"El Camino" is an interesting movie, in that it’s for a specific demographic. "El Camino" is a spinoff-sequel to "Breaking Bad." Breaking Bad is without contest my favorite TV series of all time, and in "El Camino," creator and director Vince Gilligan has captured the feel of the series incredibly, making it feel as if the almost seven year gap between the finale of Breaking Bad and this past’s week release of "El Camino" were a mere five minutes.
Gilligan, along with an incredible performance from Aaron Paul, have both crafted a story that embodies the feeling of Breaking Bad perfectly. The creative team behind "Breaking Bad," "Better Call Saul," and now, "El Camino" have assembled some of the most enthralling visual experiences of the last 10 years.
"El Camino" picks up about 15 seconds after the finale of Breaking Bad, showing the aftermath of the epic conclusion of the series, Jesse Pinkman (Aaron Paul) has finally escaped captivity, and is now tasked with evading the entire Albuquerque Police Force, city SWAT teams, the Federal Government and whoever else may be looking for him. With no money, no car and nowhere to go, Jesse begins to assemble a plan to flee the city, leave his troubles behind, and finally find sanctity under a new identity.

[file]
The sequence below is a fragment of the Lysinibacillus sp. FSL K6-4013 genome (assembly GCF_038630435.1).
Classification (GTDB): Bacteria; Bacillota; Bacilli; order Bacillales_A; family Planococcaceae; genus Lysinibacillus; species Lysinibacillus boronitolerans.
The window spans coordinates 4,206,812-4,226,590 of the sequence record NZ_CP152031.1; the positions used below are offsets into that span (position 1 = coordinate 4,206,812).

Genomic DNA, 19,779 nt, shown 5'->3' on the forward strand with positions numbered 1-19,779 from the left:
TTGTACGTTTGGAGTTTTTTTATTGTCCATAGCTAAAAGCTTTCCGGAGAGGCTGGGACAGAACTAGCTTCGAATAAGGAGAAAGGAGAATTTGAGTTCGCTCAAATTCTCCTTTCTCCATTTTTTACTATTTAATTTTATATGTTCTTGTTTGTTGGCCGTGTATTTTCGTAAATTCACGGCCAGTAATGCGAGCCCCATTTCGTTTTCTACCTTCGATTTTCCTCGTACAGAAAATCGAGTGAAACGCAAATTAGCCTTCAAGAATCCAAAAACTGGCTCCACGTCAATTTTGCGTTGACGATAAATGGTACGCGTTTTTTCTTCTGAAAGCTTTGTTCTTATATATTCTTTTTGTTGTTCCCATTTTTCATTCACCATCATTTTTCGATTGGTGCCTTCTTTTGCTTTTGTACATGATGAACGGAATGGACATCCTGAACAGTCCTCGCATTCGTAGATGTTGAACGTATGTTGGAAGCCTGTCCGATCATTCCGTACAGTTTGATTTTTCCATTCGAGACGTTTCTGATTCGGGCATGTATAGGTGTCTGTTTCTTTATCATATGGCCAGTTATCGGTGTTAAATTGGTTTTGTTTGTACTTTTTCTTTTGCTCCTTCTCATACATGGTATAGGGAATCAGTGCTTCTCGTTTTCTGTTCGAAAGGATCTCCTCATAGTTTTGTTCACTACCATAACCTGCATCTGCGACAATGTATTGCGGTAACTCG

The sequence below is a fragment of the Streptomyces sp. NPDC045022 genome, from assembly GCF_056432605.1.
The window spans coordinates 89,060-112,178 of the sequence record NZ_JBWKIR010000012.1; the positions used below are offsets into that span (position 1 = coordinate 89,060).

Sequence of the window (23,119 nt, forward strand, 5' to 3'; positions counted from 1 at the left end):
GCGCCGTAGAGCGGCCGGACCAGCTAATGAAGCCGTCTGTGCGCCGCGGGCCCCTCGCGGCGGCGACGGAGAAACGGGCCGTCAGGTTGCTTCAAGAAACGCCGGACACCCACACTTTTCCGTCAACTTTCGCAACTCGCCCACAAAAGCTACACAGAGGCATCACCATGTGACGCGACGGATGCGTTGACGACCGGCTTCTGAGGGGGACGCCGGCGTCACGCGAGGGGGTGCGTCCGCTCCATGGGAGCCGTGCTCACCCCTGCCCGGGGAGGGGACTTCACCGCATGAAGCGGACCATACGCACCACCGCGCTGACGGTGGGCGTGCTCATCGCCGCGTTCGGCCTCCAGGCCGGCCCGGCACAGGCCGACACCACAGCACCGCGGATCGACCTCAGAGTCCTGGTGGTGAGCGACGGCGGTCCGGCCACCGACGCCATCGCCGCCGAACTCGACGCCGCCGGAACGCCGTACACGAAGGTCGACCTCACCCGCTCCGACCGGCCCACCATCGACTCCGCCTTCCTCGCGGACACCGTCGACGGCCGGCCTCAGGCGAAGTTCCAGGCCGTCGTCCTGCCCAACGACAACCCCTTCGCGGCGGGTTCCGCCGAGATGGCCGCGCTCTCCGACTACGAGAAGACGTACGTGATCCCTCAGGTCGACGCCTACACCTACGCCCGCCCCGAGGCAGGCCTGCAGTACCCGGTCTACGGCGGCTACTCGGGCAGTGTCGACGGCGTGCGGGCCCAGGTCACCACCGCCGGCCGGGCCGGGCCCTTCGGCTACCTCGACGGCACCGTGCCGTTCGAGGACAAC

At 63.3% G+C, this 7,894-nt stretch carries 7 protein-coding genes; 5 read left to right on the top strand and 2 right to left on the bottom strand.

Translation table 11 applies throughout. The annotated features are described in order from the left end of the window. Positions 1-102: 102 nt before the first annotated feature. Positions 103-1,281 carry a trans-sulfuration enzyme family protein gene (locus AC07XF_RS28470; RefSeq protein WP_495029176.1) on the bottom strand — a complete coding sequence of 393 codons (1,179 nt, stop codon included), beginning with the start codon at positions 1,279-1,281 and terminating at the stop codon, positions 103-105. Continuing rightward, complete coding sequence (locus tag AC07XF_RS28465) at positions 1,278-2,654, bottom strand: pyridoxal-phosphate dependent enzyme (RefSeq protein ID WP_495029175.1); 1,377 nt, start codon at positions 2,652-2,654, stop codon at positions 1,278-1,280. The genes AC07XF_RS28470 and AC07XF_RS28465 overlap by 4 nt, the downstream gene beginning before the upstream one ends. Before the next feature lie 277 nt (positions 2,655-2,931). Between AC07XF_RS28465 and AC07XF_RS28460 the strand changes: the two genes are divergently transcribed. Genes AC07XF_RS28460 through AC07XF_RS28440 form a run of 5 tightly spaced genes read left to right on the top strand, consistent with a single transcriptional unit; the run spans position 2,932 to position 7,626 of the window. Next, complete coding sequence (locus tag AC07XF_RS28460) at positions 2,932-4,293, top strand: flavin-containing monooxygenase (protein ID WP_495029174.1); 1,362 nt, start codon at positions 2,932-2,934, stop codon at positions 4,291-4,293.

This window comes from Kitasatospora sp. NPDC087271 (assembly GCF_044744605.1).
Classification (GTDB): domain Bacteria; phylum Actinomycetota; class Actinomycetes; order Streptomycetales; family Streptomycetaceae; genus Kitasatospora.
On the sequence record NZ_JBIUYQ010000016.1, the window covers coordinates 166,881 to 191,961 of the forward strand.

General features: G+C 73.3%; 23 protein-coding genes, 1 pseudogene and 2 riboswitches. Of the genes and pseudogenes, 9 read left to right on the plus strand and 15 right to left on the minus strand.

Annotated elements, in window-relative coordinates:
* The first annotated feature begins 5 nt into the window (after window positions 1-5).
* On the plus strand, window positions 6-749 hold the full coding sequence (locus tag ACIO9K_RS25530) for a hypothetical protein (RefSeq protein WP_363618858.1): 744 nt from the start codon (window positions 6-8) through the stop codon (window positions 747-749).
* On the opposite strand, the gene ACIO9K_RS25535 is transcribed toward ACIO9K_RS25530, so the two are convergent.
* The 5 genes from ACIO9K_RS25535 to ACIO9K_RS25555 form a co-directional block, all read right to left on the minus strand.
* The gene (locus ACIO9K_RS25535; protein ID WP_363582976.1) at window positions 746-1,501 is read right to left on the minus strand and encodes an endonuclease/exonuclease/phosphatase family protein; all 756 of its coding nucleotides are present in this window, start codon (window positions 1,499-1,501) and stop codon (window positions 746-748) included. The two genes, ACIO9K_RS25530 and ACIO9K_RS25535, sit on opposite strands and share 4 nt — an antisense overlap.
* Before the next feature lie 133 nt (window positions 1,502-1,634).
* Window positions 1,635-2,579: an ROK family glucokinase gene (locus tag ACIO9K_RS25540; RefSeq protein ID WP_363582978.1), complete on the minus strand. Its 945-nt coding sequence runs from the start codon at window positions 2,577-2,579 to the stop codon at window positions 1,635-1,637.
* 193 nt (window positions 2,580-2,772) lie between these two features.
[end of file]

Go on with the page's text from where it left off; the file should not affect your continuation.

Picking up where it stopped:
Vince Gilligan has truly outdone himself this time. With some of the best writing I’ve seen in a movie this year, and the best cinematography I’ve seen this year by a long shot, "El Camino" is a joy to watch. Marshall Adams (head cinematographer) captures some of the most visually appealing shots I’ve ever seen on a screen, using wide angles and landscape shots often, framing the world as a sprawling, and intricate wasteland filled with dread and danger.
Aaron Paul gives one of his best performances here, along with his friends Badger and Skinny Pete (played by Matt Jones and Charles Baker respectively) and a fantastic final performance by Robert Forster, as he died a few days after the films release. Every cast member including fan favorites from "Breaking Bad," give it their all, and embody the feeling of the show that made them famous.
If you’ve seen Breaking Bad and have any interest and seeing what happens next, check out "El Camino," streaming on Netflix now.